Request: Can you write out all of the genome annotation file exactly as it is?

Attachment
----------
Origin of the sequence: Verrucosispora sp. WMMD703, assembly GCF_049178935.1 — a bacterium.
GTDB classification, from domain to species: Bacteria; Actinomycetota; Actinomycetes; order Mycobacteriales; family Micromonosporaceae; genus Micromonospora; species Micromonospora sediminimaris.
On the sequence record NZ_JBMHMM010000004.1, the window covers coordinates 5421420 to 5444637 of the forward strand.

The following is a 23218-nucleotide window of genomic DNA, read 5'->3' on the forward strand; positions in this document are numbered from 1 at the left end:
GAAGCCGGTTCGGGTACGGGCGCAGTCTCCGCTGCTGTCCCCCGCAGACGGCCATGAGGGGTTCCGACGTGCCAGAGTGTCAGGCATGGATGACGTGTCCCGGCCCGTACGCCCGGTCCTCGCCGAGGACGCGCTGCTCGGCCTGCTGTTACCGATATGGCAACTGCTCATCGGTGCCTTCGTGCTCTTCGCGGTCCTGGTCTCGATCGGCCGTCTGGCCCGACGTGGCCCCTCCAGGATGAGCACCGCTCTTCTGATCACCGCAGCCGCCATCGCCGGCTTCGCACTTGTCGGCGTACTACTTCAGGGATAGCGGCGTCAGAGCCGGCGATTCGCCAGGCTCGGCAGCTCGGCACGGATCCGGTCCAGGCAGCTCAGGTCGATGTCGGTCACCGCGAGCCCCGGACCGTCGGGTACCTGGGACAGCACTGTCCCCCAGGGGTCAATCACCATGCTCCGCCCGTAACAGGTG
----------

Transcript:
Origin of the sequence: Verrucosispora sp. WMMD703, assembly GCF_049178935.1 — a bacterium.
GTDB classification, from domain to species: Bacteria; Actinomycetota; Actinomycetes; order Mycobacteriales; family Micromonosporaceae; genus Micromonospora; species Micromonospora sediminimaris.
On the sequence record NZ_JBMHMM010000004.1, the window covers coordinates 5421420 to 5444637 of the forward strand.

The following is a 23218-nucleotide window of genomic DNA, read 5'->3' on the forward strand; positions in this document are numbered from 1 at the left end:
GAAGCCGGTTCGGGTACGGGCGCAGTCTCCGCTGCTGTCCCCCGCAGACGGCCATGAGGGGTTCCGACGTGCCAGAGTGTCAGGCATGGATGACGTGTCCCGGCCCGTACGCCCGGTCCTCGCCGAGGACGCGCTGCTCGGCCTGCTGTTACCGATATGGCAACTGCTCATCGGTGCCTTCGTGCTCTTCGCGGTCCTGGTCTCGATCGGCCGTCTGGCCCGACGTGGCCCCTCCAGGATGAGCACCGCTCTTCTGATCACCGCAGCCGCCATCGCCGGCTTCGCACTTGTCGGCGTACTACTTCAGGGATAGCGGCGTCAGAGCCGGCGATTCGCCAGGCTCGGCAGCTCGGCACGGATCCGGTCCAGGCAGCTCAGGTCGATGTCGGTCACCGCGAGCCCCGGACCGTCGGGTACCTGGGACAGCACTGTCCCCCAGGGGTCAATCACCATGCTCCGCCCGTAACAGGTG